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His "Globalization and its Discontents" is on my bookshelf.
Toggle Commented Apr 3, 2017 on Links for 04-03-17 at Economist's View
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Krugman's only point here is simply that Trump lied (which should have been obvious at the time).
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A great piece by Stiglitz.
Toggle Commented Apr 3, 2017 on Links for 04-03-17 at Economist's View
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Have to agree that most of the comments on this are, at best, inane and miss the point.
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I cannot speak for EMichael, but as a mid-Boomer I actually remember operator assisted calls.
Toggle Commented Mar 31, 2017 on Links for 03-30-17 at Economist's View
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Which is what I said. Yes, the percentage of workers employed in those sectors declined as a result of increased automation, but the numbers of workers employed did not. It is only when offshoring takes off that there are actual reductions in the numbers of jobs.
Toggle Commented Mar 31, 2017 on Links for 03-30-17 at Economist's View
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In point of fact, we know that a lot of US companies (i.e., automakers and computer makers) have outsourced component manufacture, while retaining final assembly here.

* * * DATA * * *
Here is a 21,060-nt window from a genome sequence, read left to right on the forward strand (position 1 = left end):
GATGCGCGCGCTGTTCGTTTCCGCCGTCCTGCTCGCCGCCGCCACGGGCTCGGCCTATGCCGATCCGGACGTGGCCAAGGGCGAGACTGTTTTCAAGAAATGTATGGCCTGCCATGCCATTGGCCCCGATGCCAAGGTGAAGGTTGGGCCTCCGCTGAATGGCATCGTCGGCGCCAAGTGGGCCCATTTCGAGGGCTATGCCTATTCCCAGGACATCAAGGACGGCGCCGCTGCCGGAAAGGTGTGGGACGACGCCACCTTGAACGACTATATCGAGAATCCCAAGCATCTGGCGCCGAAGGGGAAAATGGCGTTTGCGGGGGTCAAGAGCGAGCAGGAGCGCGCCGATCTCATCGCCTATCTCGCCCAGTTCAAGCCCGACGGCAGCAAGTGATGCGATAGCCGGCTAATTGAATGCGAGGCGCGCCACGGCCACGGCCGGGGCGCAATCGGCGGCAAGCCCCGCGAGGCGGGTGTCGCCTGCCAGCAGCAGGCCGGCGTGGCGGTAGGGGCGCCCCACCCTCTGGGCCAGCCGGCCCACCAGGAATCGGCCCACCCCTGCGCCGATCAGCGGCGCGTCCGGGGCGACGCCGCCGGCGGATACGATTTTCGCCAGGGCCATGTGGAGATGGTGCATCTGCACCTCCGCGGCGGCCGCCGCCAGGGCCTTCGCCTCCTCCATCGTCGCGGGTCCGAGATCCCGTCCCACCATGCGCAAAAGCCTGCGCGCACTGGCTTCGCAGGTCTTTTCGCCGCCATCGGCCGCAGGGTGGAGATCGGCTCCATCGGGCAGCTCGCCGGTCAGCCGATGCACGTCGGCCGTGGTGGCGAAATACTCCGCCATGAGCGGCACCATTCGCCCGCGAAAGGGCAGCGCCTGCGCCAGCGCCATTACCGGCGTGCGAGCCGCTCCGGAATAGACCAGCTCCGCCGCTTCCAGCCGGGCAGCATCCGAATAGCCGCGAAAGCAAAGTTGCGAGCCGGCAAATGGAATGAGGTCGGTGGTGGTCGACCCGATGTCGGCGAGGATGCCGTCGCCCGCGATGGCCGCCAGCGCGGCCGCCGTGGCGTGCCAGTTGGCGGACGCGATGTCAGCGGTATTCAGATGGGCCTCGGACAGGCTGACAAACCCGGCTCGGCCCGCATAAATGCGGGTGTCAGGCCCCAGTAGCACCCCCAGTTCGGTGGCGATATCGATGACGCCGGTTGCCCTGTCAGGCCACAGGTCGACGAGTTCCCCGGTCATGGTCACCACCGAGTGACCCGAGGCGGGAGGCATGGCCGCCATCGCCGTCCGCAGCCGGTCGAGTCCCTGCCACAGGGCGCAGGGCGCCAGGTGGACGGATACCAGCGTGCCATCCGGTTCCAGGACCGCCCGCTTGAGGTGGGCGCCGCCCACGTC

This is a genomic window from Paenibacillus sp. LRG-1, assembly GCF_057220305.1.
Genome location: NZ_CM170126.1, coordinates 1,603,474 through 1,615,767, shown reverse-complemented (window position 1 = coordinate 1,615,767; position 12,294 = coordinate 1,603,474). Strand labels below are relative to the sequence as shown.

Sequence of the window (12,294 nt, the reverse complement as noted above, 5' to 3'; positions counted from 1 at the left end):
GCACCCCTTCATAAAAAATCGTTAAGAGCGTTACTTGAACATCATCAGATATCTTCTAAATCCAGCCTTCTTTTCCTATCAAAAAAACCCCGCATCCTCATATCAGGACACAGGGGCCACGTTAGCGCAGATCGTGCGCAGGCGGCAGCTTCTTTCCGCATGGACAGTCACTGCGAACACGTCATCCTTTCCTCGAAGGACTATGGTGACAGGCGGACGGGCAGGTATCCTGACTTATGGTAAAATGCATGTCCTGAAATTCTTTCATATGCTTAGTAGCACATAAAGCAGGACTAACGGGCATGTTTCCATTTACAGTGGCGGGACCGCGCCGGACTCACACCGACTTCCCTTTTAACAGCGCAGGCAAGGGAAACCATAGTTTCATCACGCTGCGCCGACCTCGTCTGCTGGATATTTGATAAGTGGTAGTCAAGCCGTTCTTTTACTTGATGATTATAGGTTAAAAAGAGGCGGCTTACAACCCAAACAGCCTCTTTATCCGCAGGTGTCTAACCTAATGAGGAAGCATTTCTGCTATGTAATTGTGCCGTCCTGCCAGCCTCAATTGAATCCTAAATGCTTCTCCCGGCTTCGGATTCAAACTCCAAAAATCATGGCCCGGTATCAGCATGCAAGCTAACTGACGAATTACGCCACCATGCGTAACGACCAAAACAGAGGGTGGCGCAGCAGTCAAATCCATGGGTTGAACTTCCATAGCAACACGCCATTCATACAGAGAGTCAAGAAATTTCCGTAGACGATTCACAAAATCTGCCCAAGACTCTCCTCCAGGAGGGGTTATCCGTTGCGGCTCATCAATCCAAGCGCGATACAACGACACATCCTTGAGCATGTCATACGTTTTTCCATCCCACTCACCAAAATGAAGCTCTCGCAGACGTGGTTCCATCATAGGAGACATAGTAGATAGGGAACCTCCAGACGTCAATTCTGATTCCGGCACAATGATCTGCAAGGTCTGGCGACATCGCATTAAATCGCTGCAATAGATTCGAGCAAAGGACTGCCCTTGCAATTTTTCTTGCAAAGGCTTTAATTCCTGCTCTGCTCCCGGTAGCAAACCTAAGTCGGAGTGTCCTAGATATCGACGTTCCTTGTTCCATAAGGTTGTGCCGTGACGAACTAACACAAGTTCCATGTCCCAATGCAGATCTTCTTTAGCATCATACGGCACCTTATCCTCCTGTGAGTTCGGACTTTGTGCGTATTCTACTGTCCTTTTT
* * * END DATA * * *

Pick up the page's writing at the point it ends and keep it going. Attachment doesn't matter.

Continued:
Toggle Commented Mar 30, 2017 on Links for 03-29-17 at Economist's View
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What part of "It only reduced job growth" don't you understand. Yes, automation increased productivity in those industries. It did not reduce the *numbers* of jobs. Offshoring reduced the numbers of jobs.
Toggle Commented Mar 30, 2017 on Links for 03-30-17 at Economist's View
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Not. Gonna. Happen. Ever!
Toggle Commented Mar 30, 2017 on Links for 03-29-17 at Economist's View
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There is this: http://flashmanletters.typepad.com/my-blog/2013/10/how-mexico-is-upending-the-us-auto-industry.html
Toggle Commented Mar 30, 2017 on Links for 03-29-17 at Economist's View
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I would not disagree, but, as you indicate, this is a completely different argument from the one both Summers and Bahko are making.
Toggle Commented Mar 30, 2017 on Links for 03-29-17 at Economist's View
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China had a bigger impact on jobs after 2000 than robots did. I have never denied that automation played a role. Indeed, I have explicitly stated that businesses have automated those operations where this was easily done. However, they exported the far more numerous labor intensive processes to low wage/low regulation countries, going back to the 1970s.
Toggle Commented Mar 30, 2017 on Links for 03-29-17 at Economist's View
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But it did not actually reduce the numbers of jobs, which continued to rise. It only reduced job growth, and even that is not unambiguous, since it is not clear that we would have had the increase in productivity without automation.
Toggle Commented Mar 30, 2017 on Links for 03-30-17 at Economist's View